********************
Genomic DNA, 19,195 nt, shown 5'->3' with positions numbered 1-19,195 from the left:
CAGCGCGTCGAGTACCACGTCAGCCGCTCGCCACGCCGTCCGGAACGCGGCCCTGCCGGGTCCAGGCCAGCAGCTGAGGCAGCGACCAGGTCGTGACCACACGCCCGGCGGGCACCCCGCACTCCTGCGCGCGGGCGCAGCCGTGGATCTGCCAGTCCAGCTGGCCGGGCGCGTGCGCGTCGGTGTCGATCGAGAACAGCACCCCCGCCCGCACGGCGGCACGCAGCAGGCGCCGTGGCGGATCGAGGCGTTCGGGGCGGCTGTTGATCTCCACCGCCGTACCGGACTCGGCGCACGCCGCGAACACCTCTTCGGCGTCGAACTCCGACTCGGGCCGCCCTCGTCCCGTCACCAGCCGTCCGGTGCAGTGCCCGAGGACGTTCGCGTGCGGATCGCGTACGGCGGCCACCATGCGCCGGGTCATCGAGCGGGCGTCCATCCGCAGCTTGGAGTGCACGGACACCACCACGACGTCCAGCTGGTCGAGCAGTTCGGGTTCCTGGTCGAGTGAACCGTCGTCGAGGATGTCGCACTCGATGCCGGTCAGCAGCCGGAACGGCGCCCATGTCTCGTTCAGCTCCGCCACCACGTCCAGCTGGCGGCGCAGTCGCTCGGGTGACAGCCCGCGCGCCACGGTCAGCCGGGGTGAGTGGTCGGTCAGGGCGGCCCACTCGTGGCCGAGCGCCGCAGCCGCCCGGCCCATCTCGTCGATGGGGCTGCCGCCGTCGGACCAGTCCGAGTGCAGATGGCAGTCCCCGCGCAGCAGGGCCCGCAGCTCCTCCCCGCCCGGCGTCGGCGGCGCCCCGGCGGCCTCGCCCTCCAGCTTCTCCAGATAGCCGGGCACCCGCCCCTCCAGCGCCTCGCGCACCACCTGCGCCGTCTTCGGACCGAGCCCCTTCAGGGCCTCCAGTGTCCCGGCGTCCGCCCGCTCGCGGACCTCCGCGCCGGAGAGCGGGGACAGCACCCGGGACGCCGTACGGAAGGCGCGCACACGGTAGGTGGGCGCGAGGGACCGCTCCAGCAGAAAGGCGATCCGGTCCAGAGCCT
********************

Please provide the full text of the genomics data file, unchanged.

Genomic DNA, 19,195 nt, shown 5'->3' with positions numbered 1-19,195 from the left:
CAGCGCGTCGAGTACCACGTCAGCCGCTCGCCACGCCGTCCGGAACGCGGCCCTGCCGGGTCCAGGCCAGCAGCTGAGGCAGCGACCAGGTCGTGACCACACGCCCGGCGGGCACCCCGCACTCCTGCGCGCGGGCGCAGCCGTGGATCTGCCAGTCCAGCTGGCCGGGCGCGTGCGCGTCGGTGTCGATCGAGAACAGCACCCCCGCCCGCACGGCGGCACGCAGCAGGCGCCGTGGCGGATCGAGGCGTTCGGGGCGGCTGTTGATCTCCACCGCCGTACCGGACTCGGCGCACGCCGCGAACACCTCTTCGGCGTCGAACTCCGACTCGGGCCGCCCTCGTCCCGTCACCAGCCGTCCGGTGCAGTGCCCGAGGACGTTCGCGTGCGGATCGCGTACGGCGGCCACCATGCGCCGGGTCATCGAGCGGGCGTCCATCCGCAGCTTGGAGTGCACGGACACCACCACGACGTCCAGCTGGTCGAGCAGTTCGGGTTCCTGGTCGAGTGAACCGTCGTCGAGGATGTCGCACTCGATGCCGGTCAGCAGCCGGAACGGCGCCCATGTCTCGTTCAGCTCCGCCACCACGTCCAGCTGGCGGCGCAGTCGCTCGGGTGACAGCCCGCGCGCCACGGTCAGCCGGGGTGAGTGGTCGGTCAGGGCGGCCCACTCGTGGCCGAGCGCCGCAGCCGCCCGGCCCATCTCGTCGATGGGGCTGCCGCCGTCGGACCAGTCCGAGTGCAGATGGCAGTCCCCGCGCAGCAGGGCCCGCAGCTCCTCCCCGCCCGGCGTCGGCGGCGCCCCGGCGGCCTCGCCCTCCAGCTTCTCCAGATAGCCGGGCACCCGCCCCTCCAGCGCCTCGCGCACCACCTGCGCCGTCTTCGGACCGAGCCCCTTCAGGGCCTCCAGTGTCCCGGCGTCCGCCCGCTCGCGGACCTCCGCGCCGGAGAGCGGGGACAGCACCCGGGACGCCGTACGGAAGGCGCGCACACGGTAGGTGGGCGCGAGGGACCGCTCCAGCAGAAAGGCGATCCGGTCCAGAGCCT